I wrote the following letter to the editor of the Gainesville Sun rebutting claims of racism and collusion in the school board’s election of Rob Hyatt as chairperson. The Sun ran my letter, deleting TWO significant elements regarding Tina Certain’s failures in her role on the board and lack of qualification for the chair position. The portions deleted by the Sun are included in the full letter below ;

November 19, 2021


Alachua county school board Chairman Rob Hyatt is a card-carrying, liberal, Hubert Humphrey Democrat. I know, because I have known Rob for 57 years. The November 19th letter to the editor, “Wrong choice for chair,” could not have picked a more undeserving target at whom to hurl the race card. The writers, representing a Facebook group, should do their homework. There is no “long-standing tradition” of passing school board leadership from chair to vice-chair. Several times previously, the vice-chair has not been elevated to chair, for various reasons. Rob Hyatt and two other members passed over Tina Certain for chair, not because she is black, as the writers suggest, but because she is not qualified to lead. Certain has been anything but “collegial” in her tenure on the board. She has regularly insulted and criticized other board members personally, in public. She has, ironically, exemplified the worst, name-calling, divisive habits of the extreme right that have spoiled the political landscape. The letter writers claim “collusion” in the 3-2 vote to pass over Certain for Chair. Rob Hyatt not only would never violate the Sunshine Law by colluding with other members, his transparency includes submitting even personal emails to the district when they make mention of any school issue. If anything smacks of collusion, it would be Ms. Certain’s nomination of Carlee Simon as Superintendent, quickly approved by a 3-2 vote without a public hearing or any public input. That action was in stark contrast to the long-standing tradition of conducting a broad search for a superintendent. Dr. Simon, a community activist, had never been even a school principal, let alone the superintendent of a major school district. Simon got the job, and the highest superintendent salary in district history, after Certain pushed for the abrupt removal of former superintendent, Karen Clarke, seven months before Clarke’s contract expired. Certain worked against the will of Alachua County voters when she opposed redrawing school boundaries, which could have eased overcrowding at the many schools at more than 100 percent capacity. Reducing overcrowding was a key plank in the campaign that saw voters overwhelmingly approve a half-penny sales tax to augment education. Contrary to his critics’ claims, Rob Hyatt is, and has always been the epitome of integrity and civility. He follows the facts and his conscience and does what he believes is right. I am honored to call him my friend and the children of Alachua County are fortunate to have him serve.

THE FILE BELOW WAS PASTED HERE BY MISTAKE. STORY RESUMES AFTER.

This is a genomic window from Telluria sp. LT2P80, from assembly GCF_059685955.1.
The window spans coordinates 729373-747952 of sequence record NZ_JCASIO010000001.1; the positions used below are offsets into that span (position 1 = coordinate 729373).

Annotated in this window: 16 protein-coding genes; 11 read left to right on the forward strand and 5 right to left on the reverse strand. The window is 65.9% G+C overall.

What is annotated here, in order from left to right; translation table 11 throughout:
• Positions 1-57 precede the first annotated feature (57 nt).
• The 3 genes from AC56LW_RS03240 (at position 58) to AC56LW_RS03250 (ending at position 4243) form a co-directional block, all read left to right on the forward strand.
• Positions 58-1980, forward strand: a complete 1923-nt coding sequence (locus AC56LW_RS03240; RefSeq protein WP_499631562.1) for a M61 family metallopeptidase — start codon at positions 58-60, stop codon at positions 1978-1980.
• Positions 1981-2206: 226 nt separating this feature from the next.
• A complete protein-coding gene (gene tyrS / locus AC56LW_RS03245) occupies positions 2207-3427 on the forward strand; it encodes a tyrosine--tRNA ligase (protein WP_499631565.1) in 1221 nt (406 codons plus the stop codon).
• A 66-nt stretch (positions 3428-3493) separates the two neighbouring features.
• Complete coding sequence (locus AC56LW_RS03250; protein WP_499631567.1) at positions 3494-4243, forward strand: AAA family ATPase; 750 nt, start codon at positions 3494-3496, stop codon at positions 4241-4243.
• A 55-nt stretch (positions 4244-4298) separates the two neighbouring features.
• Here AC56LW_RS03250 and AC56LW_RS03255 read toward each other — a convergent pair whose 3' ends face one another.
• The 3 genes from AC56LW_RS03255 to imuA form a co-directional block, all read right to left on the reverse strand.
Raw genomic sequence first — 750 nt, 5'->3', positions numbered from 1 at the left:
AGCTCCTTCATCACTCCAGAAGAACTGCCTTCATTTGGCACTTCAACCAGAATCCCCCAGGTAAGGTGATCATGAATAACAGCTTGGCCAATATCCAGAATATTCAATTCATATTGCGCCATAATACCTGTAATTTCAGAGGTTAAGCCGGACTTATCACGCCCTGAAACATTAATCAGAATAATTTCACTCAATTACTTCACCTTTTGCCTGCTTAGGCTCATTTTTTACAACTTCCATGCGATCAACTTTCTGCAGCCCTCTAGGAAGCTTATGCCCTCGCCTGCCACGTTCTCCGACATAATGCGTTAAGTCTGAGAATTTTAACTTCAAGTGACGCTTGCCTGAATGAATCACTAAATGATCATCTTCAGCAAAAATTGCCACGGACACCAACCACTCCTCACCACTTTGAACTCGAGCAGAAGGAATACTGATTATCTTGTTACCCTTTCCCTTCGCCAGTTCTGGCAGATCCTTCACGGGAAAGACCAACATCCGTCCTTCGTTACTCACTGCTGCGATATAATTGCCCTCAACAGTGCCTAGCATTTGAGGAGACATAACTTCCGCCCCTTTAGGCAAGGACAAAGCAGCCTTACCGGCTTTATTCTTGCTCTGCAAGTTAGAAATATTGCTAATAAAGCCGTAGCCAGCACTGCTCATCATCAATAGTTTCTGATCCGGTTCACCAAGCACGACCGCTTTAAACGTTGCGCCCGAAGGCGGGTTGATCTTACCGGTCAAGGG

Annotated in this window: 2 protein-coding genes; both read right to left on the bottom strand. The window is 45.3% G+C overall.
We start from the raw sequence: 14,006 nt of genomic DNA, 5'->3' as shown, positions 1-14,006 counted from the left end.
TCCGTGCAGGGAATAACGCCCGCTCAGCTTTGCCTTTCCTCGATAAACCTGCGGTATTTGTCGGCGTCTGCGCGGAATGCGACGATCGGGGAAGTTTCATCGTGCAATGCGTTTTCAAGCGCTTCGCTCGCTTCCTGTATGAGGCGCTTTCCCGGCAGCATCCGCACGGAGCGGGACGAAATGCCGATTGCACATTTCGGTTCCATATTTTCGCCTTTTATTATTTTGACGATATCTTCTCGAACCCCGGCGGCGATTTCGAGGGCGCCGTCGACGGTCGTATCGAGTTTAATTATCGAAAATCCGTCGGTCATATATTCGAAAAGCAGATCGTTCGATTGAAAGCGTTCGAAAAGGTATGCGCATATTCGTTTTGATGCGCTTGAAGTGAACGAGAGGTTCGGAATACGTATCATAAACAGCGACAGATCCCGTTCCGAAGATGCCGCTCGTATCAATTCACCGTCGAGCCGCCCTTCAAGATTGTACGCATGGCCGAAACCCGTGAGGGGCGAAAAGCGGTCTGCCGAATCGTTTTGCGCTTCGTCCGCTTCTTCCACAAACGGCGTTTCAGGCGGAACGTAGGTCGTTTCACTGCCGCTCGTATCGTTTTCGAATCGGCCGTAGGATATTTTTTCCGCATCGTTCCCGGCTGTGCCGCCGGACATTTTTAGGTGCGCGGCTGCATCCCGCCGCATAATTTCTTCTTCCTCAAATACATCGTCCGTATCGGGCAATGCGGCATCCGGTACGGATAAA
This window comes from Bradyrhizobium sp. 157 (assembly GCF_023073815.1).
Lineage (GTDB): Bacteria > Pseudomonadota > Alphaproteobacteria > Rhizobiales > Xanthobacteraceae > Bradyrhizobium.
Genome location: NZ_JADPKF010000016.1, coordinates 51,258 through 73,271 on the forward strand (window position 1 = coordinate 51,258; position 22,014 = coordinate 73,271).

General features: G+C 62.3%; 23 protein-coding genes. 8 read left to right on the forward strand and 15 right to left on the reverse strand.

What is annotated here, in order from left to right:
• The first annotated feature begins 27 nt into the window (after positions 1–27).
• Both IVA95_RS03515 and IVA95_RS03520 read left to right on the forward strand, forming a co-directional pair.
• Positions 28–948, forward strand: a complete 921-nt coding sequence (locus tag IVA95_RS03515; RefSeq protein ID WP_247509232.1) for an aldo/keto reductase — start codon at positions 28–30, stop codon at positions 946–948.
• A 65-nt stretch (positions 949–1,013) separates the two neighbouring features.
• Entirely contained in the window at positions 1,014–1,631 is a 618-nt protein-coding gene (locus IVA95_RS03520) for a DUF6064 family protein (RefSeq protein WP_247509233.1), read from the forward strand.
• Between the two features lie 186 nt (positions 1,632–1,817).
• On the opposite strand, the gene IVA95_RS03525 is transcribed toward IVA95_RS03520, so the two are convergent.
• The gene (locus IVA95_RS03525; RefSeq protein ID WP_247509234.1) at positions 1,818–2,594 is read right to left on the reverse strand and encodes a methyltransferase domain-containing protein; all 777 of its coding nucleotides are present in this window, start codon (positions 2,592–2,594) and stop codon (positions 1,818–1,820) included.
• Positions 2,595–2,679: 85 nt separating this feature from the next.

Gary Nelson